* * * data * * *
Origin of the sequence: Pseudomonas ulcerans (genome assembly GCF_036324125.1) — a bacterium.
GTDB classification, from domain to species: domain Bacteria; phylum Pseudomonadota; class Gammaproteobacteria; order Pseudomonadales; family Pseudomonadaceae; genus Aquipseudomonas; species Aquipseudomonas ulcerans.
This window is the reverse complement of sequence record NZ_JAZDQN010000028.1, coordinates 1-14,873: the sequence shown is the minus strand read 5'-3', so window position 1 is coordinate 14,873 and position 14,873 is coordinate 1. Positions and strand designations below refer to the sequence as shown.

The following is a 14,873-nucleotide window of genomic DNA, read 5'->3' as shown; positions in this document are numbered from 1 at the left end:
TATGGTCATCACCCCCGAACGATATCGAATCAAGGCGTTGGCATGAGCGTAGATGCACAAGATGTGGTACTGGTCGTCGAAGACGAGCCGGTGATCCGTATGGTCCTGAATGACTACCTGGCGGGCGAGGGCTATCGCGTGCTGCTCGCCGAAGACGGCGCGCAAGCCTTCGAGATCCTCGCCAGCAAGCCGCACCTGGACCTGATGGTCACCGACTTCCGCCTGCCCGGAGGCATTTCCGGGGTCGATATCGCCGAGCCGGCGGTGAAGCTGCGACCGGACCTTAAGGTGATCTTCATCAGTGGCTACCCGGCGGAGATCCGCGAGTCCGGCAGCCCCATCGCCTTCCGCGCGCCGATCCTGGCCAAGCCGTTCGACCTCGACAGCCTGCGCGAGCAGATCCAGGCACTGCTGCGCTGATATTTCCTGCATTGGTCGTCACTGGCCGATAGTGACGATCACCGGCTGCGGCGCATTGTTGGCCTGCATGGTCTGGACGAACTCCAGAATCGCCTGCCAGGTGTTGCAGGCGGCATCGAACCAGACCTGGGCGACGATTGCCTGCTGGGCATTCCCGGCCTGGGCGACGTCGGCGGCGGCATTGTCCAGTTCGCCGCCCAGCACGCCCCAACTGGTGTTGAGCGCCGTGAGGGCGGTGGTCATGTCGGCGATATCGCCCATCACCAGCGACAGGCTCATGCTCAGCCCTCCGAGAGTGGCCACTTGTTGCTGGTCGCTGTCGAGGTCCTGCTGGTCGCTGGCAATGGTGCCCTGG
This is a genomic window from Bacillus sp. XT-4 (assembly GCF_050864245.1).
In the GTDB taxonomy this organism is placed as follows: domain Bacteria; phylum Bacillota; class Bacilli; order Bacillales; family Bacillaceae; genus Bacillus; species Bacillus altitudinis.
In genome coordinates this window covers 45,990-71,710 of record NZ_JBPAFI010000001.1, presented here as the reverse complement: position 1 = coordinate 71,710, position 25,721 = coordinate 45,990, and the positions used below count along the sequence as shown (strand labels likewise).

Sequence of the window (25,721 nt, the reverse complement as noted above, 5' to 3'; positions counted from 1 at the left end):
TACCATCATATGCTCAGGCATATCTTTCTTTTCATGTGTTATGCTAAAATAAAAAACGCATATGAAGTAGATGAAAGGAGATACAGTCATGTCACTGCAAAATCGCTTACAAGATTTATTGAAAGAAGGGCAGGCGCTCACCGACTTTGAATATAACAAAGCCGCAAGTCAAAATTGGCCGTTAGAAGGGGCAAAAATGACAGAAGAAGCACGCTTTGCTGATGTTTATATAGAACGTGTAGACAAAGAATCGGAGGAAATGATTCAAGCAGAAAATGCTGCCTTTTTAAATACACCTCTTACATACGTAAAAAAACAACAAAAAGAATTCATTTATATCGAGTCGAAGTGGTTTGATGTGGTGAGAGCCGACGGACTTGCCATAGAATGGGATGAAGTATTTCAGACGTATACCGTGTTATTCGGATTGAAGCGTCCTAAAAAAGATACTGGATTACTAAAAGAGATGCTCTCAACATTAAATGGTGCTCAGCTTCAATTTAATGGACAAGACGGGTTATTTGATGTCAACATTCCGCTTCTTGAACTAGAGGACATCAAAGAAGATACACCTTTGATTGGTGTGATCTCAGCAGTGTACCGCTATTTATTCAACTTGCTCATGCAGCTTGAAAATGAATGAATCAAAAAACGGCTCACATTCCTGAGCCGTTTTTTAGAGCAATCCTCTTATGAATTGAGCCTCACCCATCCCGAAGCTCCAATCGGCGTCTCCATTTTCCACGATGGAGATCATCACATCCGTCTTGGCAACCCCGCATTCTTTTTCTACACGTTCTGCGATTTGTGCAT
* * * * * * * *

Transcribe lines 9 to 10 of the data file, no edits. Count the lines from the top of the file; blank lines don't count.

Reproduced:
Sequence of the window (25,721 nt, the reverse complement as noted above, 5' to 3'; positions counted from 1 at the left end):
TACCATCATATGCTCAGGCATATCTTTCTTTTCATGTGTTATGCTAAAATAAAAAACGCATATGAAGTAGATGAAAGGAGATACAGTCATGTCACTGCAAAATCGCTTACAAGATTTATTGAAAGAAGGGCAGGCGCTCACCGACTTTGAATATAACAAAGCCGCAAGTCAAAATTGGCCGTTAGAAGGGGCAAAAATGACAGAAGAAGCACGCTTTGCTGATGTTTATATAGAACGTGTAGACAAAGAATCGGAGGAAATGATTCAAGCAGAAAATGCTGCCTTTTTAAATACACCTCTTACATACGTAAAAAAACAACAAAAAGAATTCATTTATATCGAGTCGAAGTGGTTTGATGTGGTGAGAGCCGACGGACTTGCCATAGAATGGGATGAAGTATTTCAGACGTATACCGTGTTATTCGGATTGAAGCGTCCTAAAAAAGATACTGGATTACTAAAAGAGATGCTCTCAACATTAAATGGTGCTCAGCTTCAATTTAATGGACAAGACGGGTTATTTGATGTCAACATTCCGCTTCTTGAACTAGAGGACATCAAAGAAGATACACCTTTGATTGGTGTGATCTCAGCAGTGTACCGCTATTTATTCAACTTGCTCATGCAGCTTGAAAATGAATGAATCAAAAAACGGCTCACATTCCTGAGCCGTTTTTTAGAGCAATCCTCTTATGAATTGAGCCTCACCCATCCCGAAGCTCCAATCGGCGTCTCCATTTTCCACGATGGAGATCATCACATCCGTCTTGGCAACCCCGCATTCTTTTTCTACACGTTCTGCGATTTGTGCAT